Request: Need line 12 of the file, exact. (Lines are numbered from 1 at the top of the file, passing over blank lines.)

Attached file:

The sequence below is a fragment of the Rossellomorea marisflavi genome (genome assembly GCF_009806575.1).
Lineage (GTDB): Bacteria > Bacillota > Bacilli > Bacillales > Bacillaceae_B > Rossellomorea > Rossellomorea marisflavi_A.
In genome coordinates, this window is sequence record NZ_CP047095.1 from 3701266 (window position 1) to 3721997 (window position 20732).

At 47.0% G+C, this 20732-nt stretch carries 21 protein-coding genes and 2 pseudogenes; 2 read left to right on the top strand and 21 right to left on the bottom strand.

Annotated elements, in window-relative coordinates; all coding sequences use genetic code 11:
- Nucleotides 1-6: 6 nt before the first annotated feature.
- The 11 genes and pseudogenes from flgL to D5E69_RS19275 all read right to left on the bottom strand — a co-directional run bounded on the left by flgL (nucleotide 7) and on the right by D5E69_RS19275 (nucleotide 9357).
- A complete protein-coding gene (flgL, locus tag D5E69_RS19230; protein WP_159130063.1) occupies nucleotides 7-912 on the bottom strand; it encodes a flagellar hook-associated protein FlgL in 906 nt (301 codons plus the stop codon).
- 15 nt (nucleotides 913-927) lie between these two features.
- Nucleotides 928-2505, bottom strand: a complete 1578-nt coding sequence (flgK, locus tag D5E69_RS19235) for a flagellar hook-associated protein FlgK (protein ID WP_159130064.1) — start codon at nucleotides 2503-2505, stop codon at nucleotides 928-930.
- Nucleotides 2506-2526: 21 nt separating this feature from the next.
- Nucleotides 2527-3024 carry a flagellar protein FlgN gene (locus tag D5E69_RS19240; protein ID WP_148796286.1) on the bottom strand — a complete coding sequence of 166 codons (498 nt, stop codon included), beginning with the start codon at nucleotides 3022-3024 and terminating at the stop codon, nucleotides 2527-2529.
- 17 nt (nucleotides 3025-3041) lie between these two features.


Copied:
- Nucleotides 2527-3024 carry a flagellar protein FlgN gene (locus tag D5E69_RS19240; protein ID WP_148796286.1) on the bottom strand — a complete coding sequence of 166 codons (498 nt, stop codon included), beginning with the start codon at nucleotides 3022-3024 and terminating at the stop codon, nucleotides 2527-2529.